Age UK says people on the meters pay more for their energy than those who are on direct debits.
A leading charity has called for an amnesty on prepayment meters that would allow people to get them removed from their homes.
Age UK said homes on prepayment meters pay more for gas and electricity than those on direct debit and risk energy being cut off due to a lack of cash.
Energy firms have paused force-fitting prepayment meters until 31 March.
But Energy UK, which represents firms, claims an amnesty could mean other households would pick up the cost.
The issue of repayment meters is under the spotlight after it emerged last month that debt agents acting for British Gas had broken into vulnerable people’s homes to force-fit meters.
It prompted the regulator, Ofgem, to ask suppliers to suspend forced installations. The regulator is also conducting a review into how prepayment meters are handled across the market.
A government spokesperson said: “Ofgem is carrying out a review into the use of prepayment meters, but where one has been fitted and it is not suitable due to a customer’s circumstance – such as if they are highly vulnerable – then it should be changed for a credit meter.”
Christopher Brooks, head of policy at Age UK, the charity for older people, told the BBC that the industry should use the opportunity to allow households to get rid of prepayment meters if they want to.
“We think everyone should be given the option to switch because prepayment meters have a higher cost attached to them,” he said. “It is often unfairly penalising some of the poorest people in our society and forcing them to pay higher costs for their energy.”
While some households choose to have a prepayment meter as it allows people to pay as they go, others are forced into having them if they fall behind on their bills, while some inherit a meter from a previous tenant or property owner. The cost per unit of energy is higher than direct debit, because of the costs involved for suppliers.
Energy costs have soared, particularly following Russia’s invasion of Ukraine, adding pressure to households struggling with the cost of living.
While Mr Brooks is seeking an amnesty for all people with prepayment meters, he highlighted there were 600,000 UK homes containing at least one person over 60 who are on a prepayment meter.
Age UK said it is “extremely concerned about the impact of prepayment meters on older people living on low fixed incomes”.
Jackie Roeleveld, from Trafford, pays quarterly for her electricity but is on a prepayment meter for her gas – which she likes because it means she can’t go over budget. But she is aware that friends of hers pay less for gas on direct debt.
“It isn’t fair, everybody should be paying the same rate,” she told the BBC.
But Energy UK, which represents the energy suppliers, said a blanket approach to removing all prepayment meters from people’s homes could result in those who are in financial difficulty falling further into arrears.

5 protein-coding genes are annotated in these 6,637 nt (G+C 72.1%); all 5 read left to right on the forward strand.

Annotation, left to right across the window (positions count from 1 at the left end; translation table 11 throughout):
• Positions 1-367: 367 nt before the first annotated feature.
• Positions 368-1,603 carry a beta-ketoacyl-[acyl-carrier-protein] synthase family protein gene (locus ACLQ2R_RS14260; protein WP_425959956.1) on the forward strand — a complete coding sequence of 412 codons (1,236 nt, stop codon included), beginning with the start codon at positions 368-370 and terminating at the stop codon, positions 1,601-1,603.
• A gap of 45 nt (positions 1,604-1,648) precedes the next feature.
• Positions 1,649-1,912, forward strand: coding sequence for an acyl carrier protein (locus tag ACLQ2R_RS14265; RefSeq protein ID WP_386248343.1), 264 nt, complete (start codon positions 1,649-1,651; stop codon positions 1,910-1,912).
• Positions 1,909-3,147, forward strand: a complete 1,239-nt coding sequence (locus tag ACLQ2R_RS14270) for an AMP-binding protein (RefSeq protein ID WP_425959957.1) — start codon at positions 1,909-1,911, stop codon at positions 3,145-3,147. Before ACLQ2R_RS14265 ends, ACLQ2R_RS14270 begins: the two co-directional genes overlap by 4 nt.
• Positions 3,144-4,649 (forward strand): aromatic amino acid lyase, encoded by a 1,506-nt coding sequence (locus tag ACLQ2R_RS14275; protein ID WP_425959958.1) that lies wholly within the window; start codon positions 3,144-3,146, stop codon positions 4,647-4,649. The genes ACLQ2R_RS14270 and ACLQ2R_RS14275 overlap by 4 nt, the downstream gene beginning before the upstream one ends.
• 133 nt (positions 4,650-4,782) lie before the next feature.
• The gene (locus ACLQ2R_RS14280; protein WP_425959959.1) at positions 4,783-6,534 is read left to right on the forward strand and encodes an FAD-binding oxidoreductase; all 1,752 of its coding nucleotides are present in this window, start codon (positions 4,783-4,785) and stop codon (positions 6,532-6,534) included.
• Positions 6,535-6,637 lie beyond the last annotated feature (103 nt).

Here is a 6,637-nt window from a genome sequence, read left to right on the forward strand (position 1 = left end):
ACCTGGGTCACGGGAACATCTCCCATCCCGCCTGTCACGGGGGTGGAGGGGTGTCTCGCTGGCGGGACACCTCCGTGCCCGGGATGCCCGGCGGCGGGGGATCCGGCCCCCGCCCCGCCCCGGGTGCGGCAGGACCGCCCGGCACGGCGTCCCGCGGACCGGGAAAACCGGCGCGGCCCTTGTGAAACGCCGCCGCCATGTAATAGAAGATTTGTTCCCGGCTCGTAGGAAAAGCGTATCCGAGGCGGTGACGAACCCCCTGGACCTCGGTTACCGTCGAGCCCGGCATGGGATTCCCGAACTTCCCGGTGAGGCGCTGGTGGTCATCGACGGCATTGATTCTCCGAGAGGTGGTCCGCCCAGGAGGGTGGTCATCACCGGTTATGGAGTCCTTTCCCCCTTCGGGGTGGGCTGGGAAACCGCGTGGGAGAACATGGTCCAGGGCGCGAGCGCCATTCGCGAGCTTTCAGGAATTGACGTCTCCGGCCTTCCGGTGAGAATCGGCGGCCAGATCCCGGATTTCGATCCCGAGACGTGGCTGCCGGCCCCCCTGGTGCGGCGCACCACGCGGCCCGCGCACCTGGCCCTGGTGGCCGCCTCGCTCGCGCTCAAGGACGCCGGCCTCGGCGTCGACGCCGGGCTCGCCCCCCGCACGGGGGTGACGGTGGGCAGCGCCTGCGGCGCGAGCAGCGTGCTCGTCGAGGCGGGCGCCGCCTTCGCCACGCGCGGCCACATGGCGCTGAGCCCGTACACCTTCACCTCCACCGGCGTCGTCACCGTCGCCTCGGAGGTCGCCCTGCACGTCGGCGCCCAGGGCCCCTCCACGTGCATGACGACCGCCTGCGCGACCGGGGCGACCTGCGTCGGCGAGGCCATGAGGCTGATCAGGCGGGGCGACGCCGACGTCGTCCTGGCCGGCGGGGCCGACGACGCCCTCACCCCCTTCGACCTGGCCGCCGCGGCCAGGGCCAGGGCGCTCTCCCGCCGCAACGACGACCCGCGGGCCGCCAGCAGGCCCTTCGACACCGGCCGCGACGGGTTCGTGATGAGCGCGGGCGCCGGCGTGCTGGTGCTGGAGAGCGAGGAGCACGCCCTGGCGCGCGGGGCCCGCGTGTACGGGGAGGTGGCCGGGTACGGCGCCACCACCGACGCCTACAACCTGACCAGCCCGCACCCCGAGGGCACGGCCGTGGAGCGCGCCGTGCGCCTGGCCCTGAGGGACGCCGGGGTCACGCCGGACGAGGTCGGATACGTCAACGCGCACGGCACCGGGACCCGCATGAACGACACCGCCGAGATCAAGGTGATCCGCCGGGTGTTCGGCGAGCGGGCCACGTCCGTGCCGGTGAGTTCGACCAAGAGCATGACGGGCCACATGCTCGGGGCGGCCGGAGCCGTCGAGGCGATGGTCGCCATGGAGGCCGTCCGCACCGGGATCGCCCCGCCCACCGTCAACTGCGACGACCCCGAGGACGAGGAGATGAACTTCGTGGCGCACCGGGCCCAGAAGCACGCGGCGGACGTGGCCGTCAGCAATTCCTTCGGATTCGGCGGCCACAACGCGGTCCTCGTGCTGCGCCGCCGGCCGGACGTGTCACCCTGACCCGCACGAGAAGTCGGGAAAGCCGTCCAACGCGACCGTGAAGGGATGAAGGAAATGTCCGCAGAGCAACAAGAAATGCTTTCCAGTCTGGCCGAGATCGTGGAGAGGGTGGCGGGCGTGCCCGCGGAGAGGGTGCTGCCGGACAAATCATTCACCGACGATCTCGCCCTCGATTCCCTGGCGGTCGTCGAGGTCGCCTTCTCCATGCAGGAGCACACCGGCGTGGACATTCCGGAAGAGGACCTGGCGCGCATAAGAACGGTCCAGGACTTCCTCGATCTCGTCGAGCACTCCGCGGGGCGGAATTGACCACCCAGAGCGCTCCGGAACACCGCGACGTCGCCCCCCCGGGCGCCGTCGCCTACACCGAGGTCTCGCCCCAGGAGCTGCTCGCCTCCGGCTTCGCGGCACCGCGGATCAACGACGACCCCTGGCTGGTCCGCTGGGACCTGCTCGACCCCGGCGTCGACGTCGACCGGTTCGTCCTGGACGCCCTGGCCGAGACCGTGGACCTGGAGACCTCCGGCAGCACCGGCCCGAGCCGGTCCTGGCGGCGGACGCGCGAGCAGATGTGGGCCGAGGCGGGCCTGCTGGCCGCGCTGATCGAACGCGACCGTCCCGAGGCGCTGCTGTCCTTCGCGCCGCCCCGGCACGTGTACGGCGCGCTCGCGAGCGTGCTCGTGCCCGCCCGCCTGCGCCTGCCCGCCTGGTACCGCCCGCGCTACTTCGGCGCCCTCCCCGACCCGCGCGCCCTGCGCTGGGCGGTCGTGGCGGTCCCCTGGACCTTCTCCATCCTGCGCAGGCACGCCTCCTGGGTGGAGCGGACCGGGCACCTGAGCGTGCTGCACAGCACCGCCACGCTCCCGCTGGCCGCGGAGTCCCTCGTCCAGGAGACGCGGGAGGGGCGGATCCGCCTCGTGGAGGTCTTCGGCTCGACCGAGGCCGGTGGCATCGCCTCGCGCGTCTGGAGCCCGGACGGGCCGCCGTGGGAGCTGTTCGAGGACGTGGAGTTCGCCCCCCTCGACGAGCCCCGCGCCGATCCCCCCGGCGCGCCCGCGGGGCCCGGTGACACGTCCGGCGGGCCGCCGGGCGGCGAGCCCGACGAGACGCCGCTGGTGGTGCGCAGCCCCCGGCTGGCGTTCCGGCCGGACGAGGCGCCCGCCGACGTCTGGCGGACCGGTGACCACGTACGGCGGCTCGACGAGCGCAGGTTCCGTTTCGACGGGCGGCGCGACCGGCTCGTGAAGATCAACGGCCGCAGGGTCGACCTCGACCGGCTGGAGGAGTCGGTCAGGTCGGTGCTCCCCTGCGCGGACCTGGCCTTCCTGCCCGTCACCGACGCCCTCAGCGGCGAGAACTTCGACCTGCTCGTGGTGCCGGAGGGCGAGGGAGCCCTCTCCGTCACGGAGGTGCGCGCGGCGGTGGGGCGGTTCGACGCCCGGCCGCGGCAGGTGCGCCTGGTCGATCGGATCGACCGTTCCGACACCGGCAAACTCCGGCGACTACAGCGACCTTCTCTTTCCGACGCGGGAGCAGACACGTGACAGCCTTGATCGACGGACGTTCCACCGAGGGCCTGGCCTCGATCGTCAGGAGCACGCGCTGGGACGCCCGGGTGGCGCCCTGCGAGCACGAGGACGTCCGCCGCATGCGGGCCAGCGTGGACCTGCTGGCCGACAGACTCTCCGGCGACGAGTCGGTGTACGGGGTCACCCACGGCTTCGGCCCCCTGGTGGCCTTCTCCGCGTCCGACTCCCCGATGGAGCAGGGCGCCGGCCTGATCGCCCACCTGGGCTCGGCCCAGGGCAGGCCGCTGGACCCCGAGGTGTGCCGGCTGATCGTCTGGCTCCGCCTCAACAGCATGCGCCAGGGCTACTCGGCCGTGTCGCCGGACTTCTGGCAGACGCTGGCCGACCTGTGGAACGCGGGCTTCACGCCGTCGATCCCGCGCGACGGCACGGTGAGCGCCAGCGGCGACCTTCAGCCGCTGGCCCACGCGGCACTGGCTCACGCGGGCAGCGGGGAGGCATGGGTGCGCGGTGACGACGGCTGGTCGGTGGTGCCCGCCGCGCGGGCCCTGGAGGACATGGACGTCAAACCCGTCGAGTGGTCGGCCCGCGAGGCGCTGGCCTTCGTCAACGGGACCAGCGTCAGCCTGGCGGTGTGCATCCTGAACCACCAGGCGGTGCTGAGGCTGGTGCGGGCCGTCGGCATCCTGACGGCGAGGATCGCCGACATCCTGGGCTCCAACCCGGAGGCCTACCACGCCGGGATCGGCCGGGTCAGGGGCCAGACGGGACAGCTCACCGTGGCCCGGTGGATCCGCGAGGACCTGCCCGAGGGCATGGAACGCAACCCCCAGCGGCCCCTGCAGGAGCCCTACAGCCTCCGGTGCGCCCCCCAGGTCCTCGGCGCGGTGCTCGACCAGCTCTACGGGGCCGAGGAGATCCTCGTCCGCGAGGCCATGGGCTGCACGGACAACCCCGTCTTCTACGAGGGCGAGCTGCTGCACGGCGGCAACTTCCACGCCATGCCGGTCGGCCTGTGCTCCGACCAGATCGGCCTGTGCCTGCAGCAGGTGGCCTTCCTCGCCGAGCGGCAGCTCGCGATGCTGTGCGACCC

“It’s accepted that it’s bad for customers to be falling further and further into arrears which is why suppliers are required to take steps to prevent it,” said an Energy UK spokesman.
“In addition, it’s likely much of these arrears will turn into bad debt – will never get repaid – which ends up going on other customers’ bills.”
Ofgem said while moving a customer to prepayment meters “must be a last resort”, it added that “moves to stop prepayment meters risks leaving a serious financial blackhole”.
“Suppliers have a statutory right to recover debt – so a ban would force them to write off the debt, force other customers to pick up the tab or force government to cover the costs.”
We asked the seven largest energy providers (Scottish Power, British Gas, EDF, Shell, Octopus, EON and OVO, plus Utilita which has many pre-pay customers) to update us on their plans for future protection and redress of prepayment customers.
British Gas told us that as well as suspending warrant activity they are “fully co-operating with Ofgem on their investigation and we will be contributing to Ofgem’s consultation process on pre-payment meters”.
EDF said that it changes customers from prepayment “if it’s not the right payment method for them”.
“However, we would need to agree an affordable and sustainable repayment solution with them, for example Direct Debit.”
Mr Brooks suggested that the government should introduce a cheaper social tariff, “which essentially means a discount on people’s energy bills for eligible customers”.
He said the cost should be paid for out of general taxation. “There is some degree of cross-subsidy so there is some cost that might be passed on to other customers, but in the grand scheme of things its probably not a huge amount,” he said.
“It is definitely a fairer system than penalising some of the poorest people and making them pay more for their energy.”
Ofgem said the total value of household energy bill debt, which is money still owed after 90 days, reached £2.5bn between July and September last year. It said that amount had jumped by £1bn since the beginning of 2021.
Energy UK said it was necessary to look at how to ensure energy bill affordability in the future. “That could well include a social tariff but what this would look like exactly, who would be covered, how would it be funded,” said a spokesman for Energy UK.
“So by all means let’s look at that but should be wary of implying that a social tariff automatically deals with any issues around prepayment meters.”